A “reporting company” is any company formed in the US, or any foreign company that registers to do business in the US, by filing a document with a secretary of state or similar office, unless it comes within the scope of an exemption. There are 23 categories of exemptions from the BOI rule. Companies that qualify under any of these exemptions will not be “reporting companies” and will not need to file BOI reports (unless they later become non-exempt). Some of the exemptions likely to have broad relevance are noted below, and additional detail on each exemption, including the specific criteria, is provided by FinCEN in Section 1.2 of the Small Entity Compliance Guide. In spite of the breadth of the exemptions, however, many newly and recently formed privately held companies are not likely to qualify for an exemption, and thus will be subject to the BOI rule. Additionally, holding companies or other similar vehicles may in some cases not be within any of the categories of exemptions, though a detailed analysis may be required based on the specific facts and circumstances of a particular organization’s structure.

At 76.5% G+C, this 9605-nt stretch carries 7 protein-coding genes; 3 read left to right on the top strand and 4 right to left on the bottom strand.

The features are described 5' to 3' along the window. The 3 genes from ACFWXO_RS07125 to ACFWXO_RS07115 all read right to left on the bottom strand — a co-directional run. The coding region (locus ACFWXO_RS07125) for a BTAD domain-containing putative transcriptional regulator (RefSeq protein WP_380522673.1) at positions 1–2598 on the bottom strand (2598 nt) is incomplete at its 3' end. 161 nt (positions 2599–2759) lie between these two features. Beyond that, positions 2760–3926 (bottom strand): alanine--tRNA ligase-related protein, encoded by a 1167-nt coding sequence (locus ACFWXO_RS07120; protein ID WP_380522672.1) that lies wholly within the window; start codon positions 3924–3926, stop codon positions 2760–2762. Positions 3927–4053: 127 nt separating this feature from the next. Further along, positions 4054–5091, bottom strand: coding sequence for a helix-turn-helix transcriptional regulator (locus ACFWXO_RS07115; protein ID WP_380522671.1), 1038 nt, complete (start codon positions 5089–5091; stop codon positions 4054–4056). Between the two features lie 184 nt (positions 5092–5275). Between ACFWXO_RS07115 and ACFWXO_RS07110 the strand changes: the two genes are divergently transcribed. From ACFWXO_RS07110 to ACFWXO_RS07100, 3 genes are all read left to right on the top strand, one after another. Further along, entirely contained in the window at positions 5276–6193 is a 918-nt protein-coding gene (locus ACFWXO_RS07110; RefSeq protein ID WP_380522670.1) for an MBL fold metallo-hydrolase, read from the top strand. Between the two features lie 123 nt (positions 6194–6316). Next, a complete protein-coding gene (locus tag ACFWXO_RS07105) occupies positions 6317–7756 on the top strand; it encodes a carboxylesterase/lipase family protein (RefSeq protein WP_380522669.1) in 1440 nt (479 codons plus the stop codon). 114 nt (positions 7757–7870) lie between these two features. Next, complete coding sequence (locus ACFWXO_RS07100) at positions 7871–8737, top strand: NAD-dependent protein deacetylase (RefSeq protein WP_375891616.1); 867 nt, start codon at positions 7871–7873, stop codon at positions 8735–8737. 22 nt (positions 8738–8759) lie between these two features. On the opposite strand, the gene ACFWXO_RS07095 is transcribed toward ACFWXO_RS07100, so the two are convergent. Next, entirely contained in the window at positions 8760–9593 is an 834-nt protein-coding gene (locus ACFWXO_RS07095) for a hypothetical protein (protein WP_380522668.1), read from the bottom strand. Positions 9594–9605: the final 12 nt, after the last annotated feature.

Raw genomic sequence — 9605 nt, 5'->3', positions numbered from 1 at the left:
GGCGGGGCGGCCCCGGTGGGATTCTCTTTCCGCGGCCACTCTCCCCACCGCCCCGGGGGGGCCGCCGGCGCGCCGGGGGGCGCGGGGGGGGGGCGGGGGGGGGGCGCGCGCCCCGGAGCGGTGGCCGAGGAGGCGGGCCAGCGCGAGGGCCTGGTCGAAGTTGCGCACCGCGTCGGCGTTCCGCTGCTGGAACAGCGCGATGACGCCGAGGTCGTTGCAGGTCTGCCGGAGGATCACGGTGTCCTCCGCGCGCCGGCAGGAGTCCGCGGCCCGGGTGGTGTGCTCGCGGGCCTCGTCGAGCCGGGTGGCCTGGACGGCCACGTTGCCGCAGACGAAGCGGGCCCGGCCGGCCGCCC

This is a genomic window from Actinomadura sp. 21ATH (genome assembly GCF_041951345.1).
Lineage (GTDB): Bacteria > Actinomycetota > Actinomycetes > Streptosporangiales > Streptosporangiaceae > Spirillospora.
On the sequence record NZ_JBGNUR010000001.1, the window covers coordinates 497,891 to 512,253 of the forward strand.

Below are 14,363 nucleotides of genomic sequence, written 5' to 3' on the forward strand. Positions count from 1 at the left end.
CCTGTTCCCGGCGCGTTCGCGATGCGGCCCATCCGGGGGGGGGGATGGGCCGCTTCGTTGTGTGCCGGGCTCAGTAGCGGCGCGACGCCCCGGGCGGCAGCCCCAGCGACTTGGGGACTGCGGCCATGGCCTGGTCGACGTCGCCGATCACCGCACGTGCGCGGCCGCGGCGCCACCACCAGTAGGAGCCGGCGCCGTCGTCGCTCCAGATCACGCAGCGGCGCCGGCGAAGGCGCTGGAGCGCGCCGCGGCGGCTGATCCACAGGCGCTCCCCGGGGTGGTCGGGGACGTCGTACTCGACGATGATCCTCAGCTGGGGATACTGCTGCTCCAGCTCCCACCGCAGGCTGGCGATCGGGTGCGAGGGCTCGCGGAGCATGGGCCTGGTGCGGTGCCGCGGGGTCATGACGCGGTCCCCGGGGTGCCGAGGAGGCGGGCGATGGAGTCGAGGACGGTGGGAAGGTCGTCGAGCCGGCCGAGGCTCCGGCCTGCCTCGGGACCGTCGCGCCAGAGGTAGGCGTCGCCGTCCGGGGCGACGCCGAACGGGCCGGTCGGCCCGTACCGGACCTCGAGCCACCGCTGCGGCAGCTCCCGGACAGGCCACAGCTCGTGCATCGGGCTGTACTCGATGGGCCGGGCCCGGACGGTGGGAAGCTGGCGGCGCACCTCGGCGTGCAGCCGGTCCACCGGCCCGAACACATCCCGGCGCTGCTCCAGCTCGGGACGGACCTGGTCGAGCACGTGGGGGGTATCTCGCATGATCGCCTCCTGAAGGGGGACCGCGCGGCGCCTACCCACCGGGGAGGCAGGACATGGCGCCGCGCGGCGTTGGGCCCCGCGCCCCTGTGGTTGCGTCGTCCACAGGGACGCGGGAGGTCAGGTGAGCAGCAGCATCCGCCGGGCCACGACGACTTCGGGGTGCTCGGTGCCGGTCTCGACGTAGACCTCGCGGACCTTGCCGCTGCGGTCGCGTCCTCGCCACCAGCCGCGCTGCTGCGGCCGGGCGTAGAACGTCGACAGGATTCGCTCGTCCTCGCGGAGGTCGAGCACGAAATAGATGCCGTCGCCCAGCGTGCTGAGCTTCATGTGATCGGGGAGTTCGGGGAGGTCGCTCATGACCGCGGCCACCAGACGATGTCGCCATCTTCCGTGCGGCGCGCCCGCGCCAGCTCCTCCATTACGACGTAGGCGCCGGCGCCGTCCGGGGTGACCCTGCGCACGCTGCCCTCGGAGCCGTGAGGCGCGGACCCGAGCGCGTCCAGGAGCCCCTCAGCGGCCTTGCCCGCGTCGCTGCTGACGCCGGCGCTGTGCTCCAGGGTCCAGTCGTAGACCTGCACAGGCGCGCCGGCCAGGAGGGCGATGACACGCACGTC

Key exemptions likely to exclude many companies from the BOI rule’s reporting requirements include exemptions for the following types of entities:

  • Large operating companies, which the BOI rule defines to include any company that employs more than 20 full-time employees in the US, has more than $5,000,000 in gross receipts or sales in the US, and has an operating presence at a physical office within the US.
  • Public companies, based on the BOI rule definition of a “securities reporting issuer.”
  • Certain types of regulated entities, such as insurance companies, banks and credit unions, brokers or dealers in securities, and money services businesses (MSBs).
  • Entities involved in private equity and venture capital – specifically, investment companies, investment advisers, pooled investment vehicles and venture capital fund advisers – subject to certain criteria.
  • Subsidiaries of certain exempt entities, including larger operating companies, public companies, regulated entities such as banks (but not MSBs), and the exempt private equity and venture capital entities, are also exempt from BOI reporting, provided in each case that the subsidiary’s ownership interests are controlled, or wholly owned, directly or indirectly, by the exempt entity.